The Foolish Ones


Two men were walking along the road to a village called Emmaus. A good 11 km walk from Jerusalem where they started. They were affected by the recent events that took place in Jerusalem and it was the crucifixion of Jesus and the subsequent disappearance of his body from the tomb. As they were discussing and walking, someone came by and asked them what they were talking about. One of them questioned the stranger that he must be the only one from Jerusalem who does not know what had happened, like in today’s context it would have been viral, all over the news and trending on social media.

When they related the incidents to him, they said Jesus was supposedly great and likely to be the one to redeem Israel but he was condemned to death and was crucified. They added that they were baffled by the latest report (breaking news) that just happened that day, which was the third day. They heard that the body was missing from the tomb and some women who went there witnessed that it was empty and saw visions of angels who told them that Jesus is alive.

Then the man said to the two, “O foolish ones, and slow of heart to believe all that the prophets have spoken! Was it not necessary that the Christ should suffer these things and enter into his glory?”

The above story was taken from Luke 24:13-26 and there are two key points that I am learning from the passage and it involved both the eyes and heart of man.


It is so easy to read and see what has happened around us but yet our hearts may not be in tune or true to what we claim to believe. Some might say, `Seeing is believing’ but this story clearly disprove this. Many have seen and experienced first hand all that has happened but many also have chosen not to believe or to remain in a state of unbelief.

The statement made of the two men; “O foolish ones” revealed their thoughts but the cause was “slow of heart to believe”. I pray and hope for my heart to burn and be true to God, and my eyes to see only the glory of God.


The Guilty Ones


Three men are on death row and today is the day of their execution. Two of them, Seau and Ican were hard-core criminals with a long history of violent crimes and the law finally caught up with them. They were not partners in crime but knew each other from past imprisonments and their notoriety. The third man on death row was not familiar to them, especially among the inmates as this man was never in prison before. They heard rumours about him as being quite prominent in that town and that he was powerful enough to help and influence many people. They also heard that he might be innocent and was blackmailed by some other powerful people who do not like him.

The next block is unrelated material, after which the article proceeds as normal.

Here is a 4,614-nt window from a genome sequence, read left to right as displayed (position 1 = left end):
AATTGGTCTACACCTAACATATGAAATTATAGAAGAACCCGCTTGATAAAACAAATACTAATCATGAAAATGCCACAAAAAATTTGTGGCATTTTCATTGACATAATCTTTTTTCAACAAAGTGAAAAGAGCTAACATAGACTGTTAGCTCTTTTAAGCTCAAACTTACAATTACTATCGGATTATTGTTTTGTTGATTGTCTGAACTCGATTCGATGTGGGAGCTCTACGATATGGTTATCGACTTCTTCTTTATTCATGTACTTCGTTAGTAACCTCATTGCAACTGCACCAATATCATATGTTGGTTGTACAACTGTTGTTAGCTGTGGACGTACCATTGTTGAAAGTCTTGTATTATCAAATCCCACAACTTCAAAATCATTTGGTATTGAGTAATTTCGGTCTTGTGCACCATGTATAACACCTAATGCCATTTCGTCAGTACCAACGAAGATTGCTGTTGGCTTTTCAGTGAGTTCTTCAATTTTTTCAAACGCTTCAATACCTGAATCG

As they were about to be executed together, they were put in one place and chained side by side. Seau turned to face the third man and said, “Hey mister! What did you do to be here with us?” When he did not respond, Seau was annoyed and said, “I heard you had connections in very high places and helped many people, how come you can’t even help yourself? Such a shame to think that you could have helped us out of here.

Ican then raised his voice at Seau and said, “Why are you doing this to him? What has he done to you? If he is truly innocent, he does not deserve to be here like us! We actually deserve to die for what we had done. We are condemned to die and when we die, we are condemned! Can’t you even see that?”

Seau and Ican were two guilty criminals who were executed as punishment for their crimes. However, they were very different in character or attitude even at the point of death. Seau held himself up in a cocky way to chide and mock another person even though he was guilty as a rat for his crimes and was going to be executed. Ican was shocked at how Seau could still be `playing the fool’ at such a time. He saw how he was deserving of death for his deeds but pondered on what would become of him when he dies. He was both fearful and afraid.

This story was inspired by a passage from the bible as follows:

Two others, who were criminals, were led away to be put to death with him. And when they came to the place that is called The Skull, there they crucified him, and the criminals, one on his right and one on his left. And Jesus said, “Father, forgive them, for they know not what they do.” And they cast lots to divide his garments. And the people stood by, watching, but the rulers scoffed at him, saying, “He saved others; let him save himself, if he is the Christ of God, his Chosen One!” The soldiers also mocked him, coming up and offering him sour wine and saying, “If you are the King of the Jews, save yourself!” There was also an inscription over him, “This is the King of the Jews.”

One of the criminals who were hanged railed at him, saying, “Are you not the Christ? Save yourself and us!” But the other rebuked him, saying, “Do you not fear God, since you are under the same sentence of condemnation? And we indeed justly, for we are receiving the due reward of our deeds; but this man has done nothing wrong.” And he said, “Jesus, remember me when you come into your kingdom.” And he said to him, “Truly, I say to you, today you will be with me in Paradise.” – Luke 23:32-43 ESV.


I realised that even when we are guilty of our wrong doings, we may still choose not to have the guilt.

Just like Seau who had the pride to speak his mind even to the point of death. It did not matter at all that he had committed those crimes or what would become of him when he dies. He was even capable of chiding others who may be innocent or able to help him.

Pride goes before destruction, and a haughty spirit before a fall. – Proverbs 16:18 ESV

Ican saw his state and knows he was doomed. He was in distress and at the end of the road. The uncertainty was eating him up. The passage stated that the man who turned to Jesus to ask for help was given eternal hope. The other guy missed it when it was just there for him, and it was free.

I pray for humility and wisdom.